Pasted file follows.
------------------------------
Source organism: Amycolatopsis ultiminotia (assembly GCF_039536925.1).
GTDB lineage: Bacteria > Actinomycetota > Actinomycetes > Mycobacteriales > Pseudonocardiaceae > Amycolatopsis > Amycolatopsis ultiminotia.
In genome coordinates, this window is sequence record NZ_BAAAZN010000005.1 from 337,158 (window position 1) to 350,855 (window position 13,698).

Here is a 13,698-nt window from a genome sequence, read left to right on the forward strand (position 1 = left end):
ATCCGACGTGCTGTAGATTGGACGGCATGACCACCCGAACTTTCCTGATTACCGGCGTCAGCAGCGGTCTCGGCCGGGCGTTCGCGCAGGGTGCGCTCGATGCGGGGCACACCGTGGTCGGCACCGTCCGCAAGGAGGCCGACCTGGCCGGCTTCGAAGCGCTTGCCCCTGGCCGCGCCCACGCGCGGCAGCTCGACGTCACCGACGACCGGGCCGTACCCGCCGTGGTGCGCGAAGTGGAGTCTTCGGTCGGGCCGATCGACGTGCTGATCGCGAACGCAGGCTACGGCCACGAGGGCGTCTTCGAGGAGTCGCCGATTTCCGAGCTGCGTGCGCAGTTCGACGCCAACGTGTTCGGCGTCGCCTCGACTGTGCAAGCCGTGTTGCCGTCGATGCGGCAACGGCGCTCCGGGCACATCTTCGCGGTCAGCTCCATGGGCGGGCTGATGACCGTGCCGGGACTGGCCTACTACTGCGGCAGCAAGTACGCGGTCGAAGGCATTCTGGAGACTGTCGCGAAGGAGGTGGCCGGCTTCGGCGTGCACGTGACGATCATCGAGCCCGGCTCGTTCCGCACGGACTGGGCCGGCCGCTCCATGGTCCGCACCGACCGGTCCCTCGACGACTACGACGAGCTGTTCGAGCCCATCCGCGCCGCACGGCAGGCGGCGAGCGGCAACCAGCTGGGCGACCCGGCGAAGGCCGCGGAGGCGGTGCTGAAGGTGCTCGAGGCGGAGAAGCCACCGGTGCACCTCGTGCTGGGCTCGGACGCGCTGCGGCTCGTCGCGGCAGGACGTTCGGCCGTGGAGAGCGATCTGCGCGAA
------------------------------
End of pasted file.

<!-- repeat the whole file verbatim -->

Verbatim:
Source organism: Amycolatopsis ultiminotia (assembly GCF_039536925.1).
GTDB lineage: Bacteria > Actinomycetota > Actinomycetes > Mycobacteriales > Pseudonocardiaceae > Amycolatopsis > Amycolatopsis ultiminotia.
In genome coordinates, this window is sequence record NZ_BAAAZN010000005.1 from 337,158 (window position 1) to 350,855 (window position 13,698).

Here is a 13,698-nt window from a genome sequence, read left to right on the forward strand (position 1 = left end):
ATCCGACGTGCTGTAGATTGGACGGCATGACCACCCGAACTTTCCTGATTACCGGCGTCAGCAGCGGTCTCGGCCGGGCGTTCGCGCAGGGTGCGCTCGATGCGGGGCACACCGTGGTCGGCACCGTCCGCAAGGAGGCCGACCTGGCCGGCTTCGAAGCGCTTGCCCCTGGCCGCGCCCACGCGCGGCAGCTCGACGTCACCGACGACCGGGCCGTACCCGCCGTGGTGCGCGAAGTGGAGTCTTCGGTCGGGCCGATCGACGTGCTGATCGCGAACGCAGGCTACGGCCACGAGGGCGTCTTCGAGGAGTCGCCGATTTCCGAGCTGCGTGCGCAGTTCGACGCCAACGTGTTCGGCGTCGCCTCGACTGTGCAAGCCGTGTTGCCGTCGATGCGGCAACGGCGCTCCGGGCACATCTTCGCGGTCAGCTCCATGGGCGGGCTGATGACCGTGCCGGGACTGGCCTACTACTGCGGCAGCAAGTACGCGGTCGAAGGCATTCTGGAGACTGTCGCGAAGGAGGTGGCCGGCTTCGGCGTGCACGTGACGATCATCGAGCCCGGCTCGTTCCGCACGGACTGGGCCGGCCGCTCCATGGTCCGCACCGACCGGTCCCTCGACGACTACGACGAGCTGTTCGAGCCCATCCGCGCCGCACGGCAGGCGGCGAGCGGCAACCAGCTGGGCGACCCGGCGAAGGCCGCGGAGGCGGTGCTGAAGGTGCTCGAGGCGGAGAAGCCACCGGTGCACCTCGTGCTGGGCTCGGACGCGCTGCGGCTCGTCGCGGCAGGACGTTCGGCCGTGGAGAGCGATCTGCGCGAA